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Knowledge Transfer

Why collaborate? Three frameworks to understand business-NGO partnerships

Kerina Wang's picture

Nowadays, forming strategic alliances across sectors has become the new operating norm. But the blurring of sectoral boundaries among governments, businesses and NGOs makes it increasingly difficult to assess functions traditionally performed by a certain sector, since conventional boundaries have dissolved, and power and influence are distributed in networks. One sub-set of such collaborations – business-NGO interactions – has attracted much attention, as NGOs begin to move away from their informal, social roles and venture into economic and political territories.

Business-NGO collaborations may come in many forms: NGOs could partner with firms to function as “civil regulators”, primarily by addressing market and government failures through the development of soft laws, social standards, certification schemes, and operating norms; leverage social capital to transfer localized institutional knowledge to firms; mobilize collective action between governments and firms; and serve as information brokers to connect otherwise disparate groups.

How do we assess business-NGO dynamics? Why are they are established? And in what forms are they governed? I source a few inspirations from business, political science, and public administration theories and offer three theoretical lenses through which we can examine business-NGO partnerships.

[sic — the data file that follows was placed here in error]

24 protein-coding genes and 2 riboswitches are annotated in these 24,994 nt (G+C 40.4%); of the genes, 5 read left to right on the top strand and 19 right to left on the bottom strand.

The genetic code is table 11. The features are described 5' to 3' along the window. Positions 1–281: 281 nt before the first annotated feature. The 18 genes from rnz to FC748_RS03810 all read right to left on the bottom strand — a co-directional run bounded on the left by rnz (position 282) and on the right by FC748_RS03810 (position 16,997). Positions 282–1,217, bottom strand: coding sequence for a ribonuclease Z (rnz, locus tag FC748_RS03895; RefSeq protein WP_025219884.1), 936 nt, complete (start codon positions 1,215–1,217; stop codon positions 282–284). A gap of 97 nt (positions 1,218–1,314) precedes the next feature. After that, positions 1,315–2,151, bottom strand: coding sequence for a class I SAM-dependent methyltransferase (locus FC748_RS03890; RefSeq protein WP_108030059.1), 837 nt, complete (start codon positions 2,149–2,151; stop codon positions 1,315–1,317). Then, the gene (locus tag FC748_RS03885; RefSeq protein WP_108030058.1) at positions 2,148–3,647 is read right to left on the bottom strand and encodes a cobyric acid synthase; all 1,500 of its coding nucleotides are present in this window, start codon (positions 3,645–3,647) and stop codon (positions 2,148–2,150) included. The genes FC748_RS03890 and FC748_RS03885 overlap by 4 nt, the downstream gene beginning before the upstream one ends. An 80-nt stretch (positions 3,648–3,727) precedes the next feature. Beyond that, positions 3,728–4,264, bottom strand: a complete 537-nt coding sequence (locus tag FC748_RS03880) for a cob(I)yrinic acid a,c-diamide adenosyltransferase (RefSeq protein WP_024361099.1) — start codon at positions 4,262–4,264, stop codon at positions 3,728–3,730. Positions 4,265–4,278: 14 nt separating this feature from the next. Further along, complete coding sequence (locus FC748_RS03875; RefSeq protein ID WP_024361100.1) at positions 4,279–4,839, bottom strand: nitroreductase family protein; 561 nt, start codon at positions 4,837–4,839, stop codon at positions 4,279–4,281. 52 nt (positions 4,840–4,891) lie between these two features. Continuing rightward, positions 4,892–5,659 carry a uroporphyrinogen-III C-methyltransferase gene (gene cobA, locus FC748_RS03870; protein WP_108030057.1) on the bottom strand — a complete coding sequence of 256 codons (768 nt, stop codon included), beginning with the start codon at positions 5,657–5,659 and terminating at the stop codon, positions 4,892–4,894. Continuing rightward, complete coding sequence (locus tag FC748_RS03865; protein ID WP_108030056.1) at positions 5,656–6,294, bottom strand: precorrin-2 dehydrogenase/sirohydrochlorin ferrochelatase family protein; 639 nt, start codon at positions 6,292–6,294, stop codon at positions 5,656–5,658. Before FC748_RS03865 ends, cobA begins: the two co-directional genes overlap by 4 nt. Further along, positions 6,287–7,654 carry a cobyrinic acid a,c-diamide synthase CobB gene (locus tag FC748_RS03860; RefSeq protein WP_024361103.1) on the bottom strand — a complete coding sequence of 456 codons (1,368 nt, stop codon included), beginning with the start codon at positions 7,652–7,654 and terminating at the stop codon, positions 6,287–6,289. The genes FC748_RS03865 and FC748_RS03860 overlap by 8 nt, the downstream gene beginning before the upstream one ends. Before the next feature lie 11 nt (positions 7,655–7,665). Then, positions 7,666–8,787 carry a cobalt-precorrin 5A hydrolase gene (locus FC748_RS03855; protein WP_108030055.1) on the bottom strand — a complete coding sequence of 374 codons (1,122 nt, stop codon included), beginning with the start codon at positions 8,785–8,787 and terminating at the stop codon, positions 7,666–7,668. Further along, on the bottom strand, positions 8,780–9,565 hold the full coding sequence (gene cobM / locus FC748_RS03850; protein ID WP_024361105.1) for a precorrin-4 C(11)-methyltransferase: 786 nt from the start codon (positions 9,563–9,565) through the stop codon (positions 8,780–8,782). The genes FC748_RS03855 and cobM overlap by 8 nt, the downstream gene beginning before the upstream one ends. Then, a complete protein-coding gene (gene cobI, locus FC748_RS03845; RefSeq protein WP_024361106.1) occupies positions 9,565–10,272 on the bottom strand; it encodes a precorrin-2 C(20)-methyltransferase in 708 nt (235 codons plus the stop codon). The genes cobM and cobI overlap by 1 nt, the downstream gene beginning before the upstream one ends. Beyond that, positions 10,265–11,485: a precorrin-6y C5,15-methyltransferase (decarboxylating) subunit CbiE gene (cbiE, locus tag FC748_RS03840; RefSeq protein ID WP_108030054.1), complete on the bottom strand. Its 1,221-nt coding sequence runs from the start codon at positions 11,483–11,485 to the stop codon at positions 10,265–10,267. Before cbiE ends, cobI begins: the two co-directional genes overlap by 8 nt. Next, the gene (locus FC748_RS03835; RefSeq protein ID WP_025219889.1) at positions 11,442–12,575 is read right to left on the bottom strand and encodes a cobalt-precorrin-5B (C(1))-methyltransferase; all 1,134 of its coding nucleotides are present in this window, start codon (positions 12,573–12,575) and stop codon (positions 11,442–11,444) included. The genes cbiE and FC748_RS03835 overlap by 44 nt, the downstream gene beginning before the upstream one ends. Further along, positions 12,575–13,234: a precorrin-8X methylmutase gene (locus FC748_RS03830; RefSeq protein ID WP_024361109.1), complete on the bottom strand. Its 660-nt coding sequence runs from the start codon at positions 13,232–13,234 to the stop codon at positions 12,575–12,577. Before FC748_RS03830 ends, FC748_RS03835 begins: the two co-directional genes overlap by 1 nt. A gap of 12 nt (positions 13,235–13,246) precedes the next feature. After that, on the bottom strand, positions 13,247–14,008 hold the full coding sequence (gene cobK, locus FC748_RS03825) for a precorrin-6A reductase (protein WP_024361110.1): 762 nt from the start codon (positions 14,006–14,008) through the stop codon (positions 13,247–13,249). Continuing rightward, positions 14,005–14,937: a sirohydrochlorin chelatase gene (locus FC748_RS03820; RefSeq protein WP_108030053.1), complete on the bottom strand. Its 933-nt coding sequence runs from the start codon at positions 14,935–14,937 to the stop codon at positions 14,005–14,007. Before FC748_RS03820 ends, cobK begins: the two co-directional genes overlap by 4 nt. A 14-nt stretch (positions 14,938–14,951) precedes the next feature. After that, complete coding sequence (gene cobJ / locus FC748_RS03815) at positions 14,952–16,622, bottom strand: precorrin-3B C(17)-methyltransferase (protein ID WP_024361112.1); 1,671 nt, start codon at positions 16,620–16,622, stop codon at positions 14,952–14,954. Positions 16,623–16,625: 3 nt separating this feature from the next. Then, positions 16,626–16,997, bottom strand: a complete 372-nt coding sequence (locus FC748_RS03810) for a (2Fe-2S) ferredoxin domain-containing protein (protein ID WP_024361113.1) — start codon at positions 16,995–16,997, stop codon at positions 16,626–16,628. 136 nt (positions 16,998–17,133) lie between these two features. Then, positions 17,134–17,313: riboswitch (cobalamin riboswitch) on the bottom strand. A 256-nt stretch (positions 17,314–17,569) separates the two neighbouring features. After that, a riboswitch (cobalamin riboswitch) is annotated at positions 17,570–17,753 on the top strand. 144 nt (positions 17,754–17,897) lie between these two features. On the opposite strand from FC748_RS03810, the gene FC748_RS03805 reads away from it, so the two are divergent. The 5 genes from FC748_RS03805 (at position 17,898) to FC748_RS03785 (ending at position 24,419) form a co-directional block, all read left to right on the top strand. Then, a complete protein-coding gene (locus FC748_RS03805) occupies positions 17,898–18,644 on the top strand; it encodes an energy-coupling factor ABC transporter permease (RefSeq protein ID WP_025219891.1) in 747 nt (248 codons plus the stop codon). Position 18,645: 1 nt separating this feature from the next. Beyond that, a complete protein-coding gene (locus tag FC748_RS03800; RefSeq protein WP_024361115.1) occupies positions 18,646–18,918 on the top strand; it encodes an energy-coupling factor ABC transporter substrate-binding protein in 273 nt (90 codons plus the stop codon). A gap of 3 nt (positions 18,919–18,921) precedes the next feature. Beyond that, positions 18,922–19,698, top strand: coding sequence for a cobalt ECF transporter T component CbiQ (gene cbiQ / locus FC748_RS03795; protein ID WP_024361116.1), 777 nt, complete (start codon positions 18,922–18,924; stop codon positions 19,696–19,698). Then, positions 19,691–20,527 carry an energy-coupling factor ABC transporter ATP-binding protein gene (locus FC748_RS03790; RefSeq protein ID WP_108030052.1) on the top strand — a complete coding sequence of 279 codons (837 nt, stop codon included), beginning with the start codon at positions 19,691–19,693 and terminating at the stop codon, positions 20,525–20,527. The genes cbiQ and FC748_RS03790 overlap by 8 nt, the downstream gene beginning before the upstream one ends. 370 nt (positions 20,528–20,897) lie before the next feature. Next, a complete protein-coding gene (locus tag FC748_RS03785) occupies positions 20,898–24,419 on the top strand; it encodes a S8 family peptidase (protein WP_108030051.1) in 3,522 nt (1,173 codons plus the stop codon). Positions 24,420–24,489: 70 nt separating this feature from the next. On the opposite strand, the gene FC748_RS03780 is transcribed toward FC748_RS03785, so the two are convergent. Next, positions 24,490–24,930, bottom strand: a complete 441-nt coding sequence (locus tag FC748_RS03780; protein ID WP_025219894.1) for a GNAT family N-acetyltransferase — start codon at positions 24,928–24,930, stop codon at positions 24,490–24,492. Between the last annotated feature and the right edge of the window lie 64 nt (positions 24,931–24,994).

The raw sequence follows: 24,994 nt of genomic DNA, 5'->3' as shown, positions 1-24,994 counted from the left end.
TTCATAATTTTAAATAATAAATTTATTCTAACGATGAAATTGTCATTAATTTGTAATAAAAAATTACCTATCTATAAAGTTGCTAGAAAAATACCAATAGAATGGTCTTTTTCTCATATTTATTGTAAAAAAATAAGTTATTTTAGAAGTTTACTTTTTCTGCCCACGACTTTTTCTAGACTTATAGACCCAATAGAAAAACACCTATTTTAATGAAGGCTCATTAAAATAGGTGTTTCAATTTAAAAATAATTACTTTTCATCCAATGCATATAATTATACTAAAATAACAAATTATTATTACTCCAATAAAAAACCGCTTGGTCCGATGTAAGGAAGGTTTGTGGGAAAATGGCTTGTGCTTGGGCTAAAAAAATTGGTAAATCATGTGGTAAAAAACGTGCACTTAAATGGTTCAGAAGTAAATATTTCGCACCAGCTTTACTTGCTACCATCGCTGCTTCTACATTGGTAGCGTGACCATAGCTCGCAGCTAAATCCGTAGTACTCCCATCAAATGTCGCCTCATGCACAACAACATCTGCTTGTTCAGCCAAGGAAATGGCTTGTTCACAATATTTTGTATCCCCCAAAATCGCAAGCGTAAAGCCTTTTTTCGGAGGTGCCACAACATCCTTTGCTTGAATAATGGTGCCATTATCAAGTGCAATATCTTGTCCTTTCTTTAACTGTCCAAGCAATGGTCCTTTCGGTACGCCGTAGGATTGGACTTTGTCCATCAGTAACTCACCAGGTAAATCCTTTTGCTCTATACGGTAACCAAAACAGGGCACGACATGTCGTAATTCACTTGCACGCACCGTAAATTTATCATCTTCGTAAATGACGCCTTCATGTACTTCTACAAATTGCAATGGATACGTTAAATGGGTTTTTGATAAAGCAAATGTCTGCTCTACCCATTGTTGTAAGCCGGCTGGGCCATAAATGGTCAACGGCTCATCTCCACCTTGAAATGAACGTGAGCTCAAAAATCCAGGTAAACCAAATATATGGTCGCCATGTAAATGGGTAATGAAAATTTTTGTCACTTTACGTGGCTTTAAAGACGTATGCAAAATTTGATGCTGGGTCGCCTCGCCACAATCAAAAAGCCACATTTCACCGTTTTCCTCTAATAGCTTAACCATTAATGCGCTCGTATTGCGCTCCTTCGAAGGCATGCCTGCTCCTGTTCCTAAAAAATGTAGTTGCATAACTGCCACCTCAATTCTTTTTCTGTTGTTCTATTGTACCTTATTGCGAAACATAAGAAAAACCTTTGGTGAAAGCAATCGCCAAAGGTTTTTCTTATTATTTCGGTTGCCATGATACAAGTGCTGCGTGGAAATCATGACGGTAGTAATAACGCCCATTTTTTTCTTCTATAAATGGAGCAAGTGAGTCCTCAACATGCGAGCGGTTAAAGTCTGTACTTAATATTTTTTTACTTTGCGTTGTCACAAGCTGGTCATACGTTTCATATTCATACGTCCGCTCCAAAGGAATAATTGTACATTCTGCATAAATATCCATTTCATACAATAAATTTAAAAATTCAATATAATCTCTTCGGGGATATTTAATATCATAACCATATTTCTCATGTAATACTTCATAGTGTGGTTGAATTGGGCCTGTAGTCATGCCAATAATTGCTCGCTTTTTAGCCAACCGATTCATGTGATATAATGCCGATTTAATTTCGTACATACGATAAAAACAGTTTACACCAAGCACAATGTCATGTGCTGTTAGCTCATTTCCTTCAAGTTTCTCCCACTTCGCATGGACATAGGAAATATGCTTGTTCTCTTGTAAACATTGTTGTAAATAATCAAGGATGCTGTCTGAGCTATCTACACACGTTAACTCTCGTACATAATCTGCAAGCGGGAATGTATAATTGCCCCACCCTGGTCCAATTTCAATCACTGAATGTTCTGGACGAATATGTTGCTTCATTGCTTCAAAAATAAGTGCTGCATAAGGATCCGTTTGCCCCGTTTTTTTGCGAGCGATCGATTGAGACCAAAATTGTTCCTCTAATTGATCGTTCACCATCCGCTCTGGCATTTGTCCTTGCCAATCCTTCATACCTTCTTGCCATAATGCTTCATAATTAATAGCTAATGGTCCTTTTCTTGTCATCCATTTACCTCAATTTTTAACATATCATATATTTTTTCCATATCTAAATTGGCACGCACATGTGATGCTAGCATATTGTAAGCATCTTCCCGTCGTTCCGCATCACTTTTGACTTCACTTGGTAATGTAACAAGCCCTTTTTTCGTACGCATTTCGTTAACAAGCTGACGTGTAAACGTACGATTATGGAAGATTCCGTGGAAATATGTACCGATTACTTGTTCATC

The Wellspring of Ideas: Tacit Knowledge

Maya Brahmam's picture

Tacit knowledge has emerged as the “holy grail” of sorts, with many organizations (including the World Bank) seeking a way to capture and deliver it.  Tacit knowledge is a difficult concept, which I thought was worth exploring a bit.

The origin of this idea has been widely credited to Michael Polanyi, a Hungarian scientist of the 20th century. In his book, Personal Knowledge: Towards a Post-Critical Philosophy, Polanyi examines how individuals gain knowledge and share it, arguing that knowledge is highly personal, saying “into every act of knowing there enters a passionate contribution of the person knowing what is being known.” He goes on to say that we can see personal knowledge (tacit knowledge) at work in the area of skills and connoisseurship and that some types of knowledge have limited capability for transfer – hence the difficulty of this quest for tacit knowledge. A useful analogy for this kind of knowledge transfer is the master-apprentice relationship, where the master’s knowledge is passed along to the apprentice in practical ways. What’s more, there is a wide body of evidence to show that tacit knowledge is substantially correlated with job performance.